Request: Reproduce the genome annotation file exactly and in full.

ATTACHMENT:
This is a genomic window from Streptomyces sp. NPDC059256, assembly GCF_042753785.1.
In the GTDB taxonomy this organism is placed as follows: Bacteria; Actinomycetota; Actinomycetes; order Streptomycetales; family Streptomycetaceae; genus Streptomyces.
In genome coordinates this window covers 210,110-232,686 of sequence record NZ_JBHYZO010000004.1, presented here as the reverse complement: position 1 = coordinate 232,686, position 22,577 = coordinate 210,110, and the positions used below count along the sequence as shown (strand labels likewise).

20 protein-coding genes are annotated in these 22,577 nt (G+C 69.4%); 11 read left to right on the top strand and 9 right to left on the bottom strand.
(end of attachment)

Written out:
This is a genomic window from Streptomyces sp. NPDC059256, assembly GCF_042753785.1.
In the GTDB taxonomy this organism is placed as follows: Bacteria; Actinomycetota; Actinomycetes; order Streptomycetales; family Streptomycetaceae; genus Streptomyces.
In genome coordinates this window covers 210,110-232,686 of sequence record NZ_JBHYZO010000004.1, presented here as the reverse complement: position 1 = coordinate 232,686, position 22,577 = coordinate 210,110, and the positions used below count along the sequence as shown (strand labels likewise).

20 protein-coding genes are annotated in these 22,577 nt (G+C 69.4%); 11 read left to right on the top strand and 9 right to left on the bottom strand.